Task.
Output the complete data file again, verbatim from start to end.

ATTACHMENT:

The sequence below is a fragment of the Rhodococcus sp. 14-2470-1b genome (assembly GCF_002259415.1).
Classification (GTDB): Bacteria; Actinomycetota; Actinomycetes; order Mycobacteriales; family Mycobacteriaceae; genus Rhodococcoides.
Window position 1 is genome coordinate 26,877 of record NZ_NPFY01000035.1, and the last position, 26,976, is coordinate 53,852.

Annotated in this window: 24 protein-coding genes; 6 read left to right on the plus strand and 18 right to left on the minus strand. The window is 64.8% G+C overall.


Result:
The sequence below is a fragment of the Rhodococcus sp. 14-2470-1b genome (assembly GCF_002259415.1).
Classification (GTDB): Bacteria; Actinomycetota; Actinomycetes; order Mycobacteriales; family Mycobacteriaceae; genus Rhodococcoides.
Window position 1 is genome coordinate 26,877 of record NZ_NPFY01000035.1, and the last position, 26,976, is coordinate 53,852.

Annotated in this window: 24 protein-coding genes; 6 read left to right on the plus strand and 18 right to left on the minus strand. The window is 64.8% G+C overall.